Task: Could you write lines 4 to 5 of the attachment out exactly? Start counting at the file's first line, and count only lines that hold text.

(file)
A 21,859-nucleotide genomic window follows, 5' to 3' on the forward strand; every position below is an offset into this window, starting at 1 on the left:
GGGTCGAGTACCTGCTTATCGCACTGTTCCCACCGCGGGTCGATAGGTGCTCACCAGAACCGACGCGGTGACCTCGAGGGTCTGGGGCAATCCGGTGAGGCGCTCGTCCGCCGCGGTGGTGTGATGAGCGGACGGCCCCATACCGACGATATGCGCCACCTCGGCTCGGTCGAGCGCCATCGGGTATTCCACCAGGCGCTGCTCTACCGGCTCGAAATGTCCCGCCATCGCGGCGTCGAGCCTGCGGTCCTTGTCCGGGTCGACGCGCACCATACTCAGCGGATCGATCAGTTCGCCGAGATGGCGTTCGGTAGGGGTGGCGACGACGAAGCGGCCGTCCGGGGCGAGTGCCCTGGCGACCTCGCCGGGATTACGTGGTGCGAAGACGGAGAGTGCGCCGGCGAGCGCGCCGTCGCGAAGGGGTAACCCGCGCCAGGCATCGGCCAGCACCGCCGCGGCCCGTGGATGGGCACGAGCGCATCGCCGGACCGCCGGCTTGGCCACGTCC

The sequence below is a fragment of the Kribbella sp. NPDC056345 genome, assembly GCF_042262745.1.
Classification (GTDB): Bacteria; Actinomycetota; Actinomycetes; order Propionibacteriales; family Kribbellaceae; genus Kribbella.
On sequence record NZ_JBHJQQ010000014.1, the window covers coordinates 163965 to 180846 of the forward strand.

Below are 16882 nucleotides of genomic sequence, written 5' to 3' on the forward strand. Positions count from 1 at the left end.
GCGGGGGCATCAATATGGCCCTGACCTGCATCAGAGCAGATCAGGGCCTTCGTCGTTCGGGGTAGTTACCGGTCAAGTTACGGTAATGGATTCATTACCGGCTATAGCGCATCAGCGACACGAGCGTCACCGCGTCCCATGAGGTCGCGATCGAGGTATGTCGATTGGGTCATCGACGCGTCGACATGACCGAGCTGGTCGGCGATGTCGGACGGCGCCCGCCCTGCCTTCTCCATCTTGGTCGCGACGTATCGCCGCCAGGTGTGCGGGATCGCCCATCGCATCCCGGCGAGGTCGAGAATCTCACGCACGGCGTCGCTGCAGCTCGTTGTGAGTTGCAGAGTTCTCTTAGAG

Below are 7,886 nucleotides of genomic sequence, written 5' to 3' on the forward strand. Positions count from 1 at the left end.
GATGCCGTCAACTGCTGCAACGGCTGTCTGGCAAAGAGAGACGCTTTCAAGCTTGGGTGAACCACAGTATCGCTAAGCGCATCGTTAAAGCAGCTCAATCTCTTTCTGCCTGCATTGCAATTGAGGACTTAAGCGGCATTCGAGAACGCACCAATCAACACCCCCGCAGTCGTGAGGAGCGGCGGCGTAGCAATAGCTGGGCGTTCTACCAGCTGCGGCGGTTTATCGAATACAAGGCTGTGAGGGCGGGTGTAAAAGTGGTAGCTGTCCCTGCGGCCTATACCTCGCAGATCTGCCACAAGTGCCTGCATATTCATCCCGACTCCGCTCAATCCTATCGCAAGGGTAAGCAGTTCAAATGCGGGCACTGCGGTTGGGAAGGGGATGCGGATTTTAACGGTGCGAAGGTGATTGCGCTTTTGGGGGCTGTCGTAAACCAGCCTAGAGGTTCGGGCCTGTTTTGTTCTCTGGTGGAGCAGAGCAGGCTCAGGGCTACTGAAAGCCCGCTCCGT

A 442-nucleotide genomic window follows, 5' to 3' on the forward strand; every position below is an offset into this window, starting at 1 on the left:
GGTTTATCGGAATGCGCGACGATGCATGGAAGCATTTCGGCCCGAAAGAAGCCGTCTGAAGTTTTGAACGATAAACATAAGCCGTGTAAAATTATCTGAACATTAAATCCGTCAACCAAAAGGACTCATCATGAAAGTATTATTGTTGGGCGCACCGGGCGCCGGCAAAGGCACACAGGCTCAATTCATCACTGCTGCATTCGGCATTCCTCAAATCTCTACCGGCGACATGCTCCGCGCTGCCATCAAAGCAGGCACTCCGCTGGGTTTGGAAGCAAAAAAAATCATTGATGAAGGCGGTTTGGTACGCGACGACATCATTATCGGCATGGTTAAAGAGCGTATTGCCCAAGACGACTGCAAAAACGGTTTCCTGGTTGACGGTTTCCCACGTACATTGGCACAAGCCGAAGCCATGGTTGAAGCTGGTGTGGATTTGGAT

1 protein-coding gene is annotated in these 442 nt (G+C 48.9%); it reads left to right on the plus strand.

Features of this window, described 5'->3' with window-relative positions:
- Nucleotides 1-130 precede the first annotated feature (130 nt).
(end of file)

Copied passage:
Classification (GTDB): Bacteria; Actinomycetota; Actinomycetes; order Propionibacteriales; family Kribbellaceae; genus Kribbella.
On sequence record NZ_JBHJQQ010000014.1, the window covers coordinates 163965 to 180846 of the forward strand.